BIG IMPRESSION

Tom Daly

HOW MARILYN MONROE TOOK ON THE STUDIO

SYSTEM...AND WON

Nick Kevern

28

FRANKENSTEIN AT 90: WHALE, PIERCE, KARLOFF AND

THE MAKING OF AN HORROR ICON

Nick Kevern

58

ALFRED HITCHCOCK & THE MAKING OF PSYCHO

Hannah Pringle


INSIDE

HISTORY


THE BIRTH OF CINEMA

The Lumière

Brothers & the

birth of Cinema

Words: Inside History

On the 28th of December 1895, something amazing was

about to happen. Louis and Auguste Lumiere may not have

known it at the time but they were about to make history.

Selling tickets for their new film about everyday life in France,

the two brothers already felt that were on to something that

would alter the course of people’s lives forever.

In March that year, they had already shown what their new

invention was capable of. It was a simple scene showing

workers leaving their factory after a days work. These moving

images were filmed by a simple device. The Cinematographe

didn’t just show moving pictures, it also could film the live

action wherever it was placed. A camera, that with a simple

tweek could also act a projector. It would be the birth of

motion pictures as we know it today.

The Lumiere Brothers were not the first to try to make images

move. In the 1830’s Joseph Plateau of Belgium and Simon

Stampfer of Austria simultaneously developed a device called

the Phenakistoscope. The Pheanakistoscope uesd a spinning

disk where series of images could be placed. By spinning the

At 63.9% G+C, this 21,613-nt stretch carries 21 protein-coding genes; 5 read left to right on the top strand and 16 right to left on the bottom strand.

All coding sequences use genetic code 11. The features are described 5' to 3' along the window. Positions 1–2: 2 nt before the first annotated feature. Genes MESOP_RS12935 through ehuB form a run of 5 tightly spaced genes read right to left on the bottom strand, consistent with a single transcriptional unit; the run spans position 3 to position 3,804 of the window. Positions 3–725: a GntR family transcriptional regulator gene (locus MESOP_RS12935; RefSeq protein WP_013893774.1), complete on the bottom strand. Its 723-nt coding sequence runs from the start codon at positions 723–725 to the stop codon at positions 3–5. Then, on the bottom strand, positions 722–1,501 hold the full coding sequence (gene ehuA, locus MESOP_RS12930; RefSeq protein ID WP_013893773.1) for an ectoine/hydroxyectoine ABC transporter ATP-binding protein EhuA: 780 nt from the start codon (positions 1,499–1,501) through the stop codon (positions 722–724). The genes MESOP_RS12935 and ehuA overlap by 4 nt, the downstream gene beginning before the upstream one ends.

wheel these images gave the illusion of movement. Thomas

Edison would also become involved in the quest to make

images move. He would develop the Kinetoscope which

would allow one person to watch a short film through the

machine’s peephole. Yet, all of these inventions were

designed for individual use. What the Lumiere Brothers had

developed would bring film to a mass audience.

Now an auditorium full of people would gasp as the Brothers

showed their first ever movie. To the audience at the time,

what they were seeing before their very eyes was

mindblowing.

The Lumiere brothers. Auguste (left) and Louis (right)

06 INSIDE HISTORY


The Lumière

Brothers & the

birth of Cinema

Whilst what was filmed produced no sound, piano

accompaniment would be used to fill the void. One scene in

particular caused a panic. The Arrival of a Train at La Ciotat

might not sound like the first horror film produced, and

indeed it was not. However to the audience it felt like it could

be. As the train arrived at the station before their eyes there

was panic and terror with some of the audience believing that

the train was coming straight for them.

Soon, the experience would be felt across the world as the

Brothers opened Cinématographe theatres in London,

Brussels, Belgium and New York. The camera would be sold

to aspiring film makers who in turn would learn more about

the Lumiere’s device. The would take film-making to other

levels beyond the train station but in what the brothers had

created they had done more than simply develop a new

camera. In opening theatres and producing a device that was

mobile, light and also acted as a projector...they had just

created what we call today, Cinema.

Cinematographe Camera mode projection invented by The Lumière Brothers

INSIDE HISTORY 07


MELIES

GEORGES

MELIES: A TRIP

TO THE MOON

(1902)

Words: Hannah Pringle & Niall Groome

08 INSIDE HISTORY


As one of the greatest pioneers of the film industry, George

Méliès was the first to explore the realm of fantasy and fiction

in narrative film. As a well-established French illusionist, he

took an experimental approach to the new world of cinema,

making use of innovative editing tricks and optical illusions to

create special effects, never imagined on film. He paved the

way for narrative film with the creation of his most successful

film, the iconic Le Voyage dans la Lune / A Trip to the Moon

(1902).

A Trip to the Moon is a 14-minute narrative film, which follows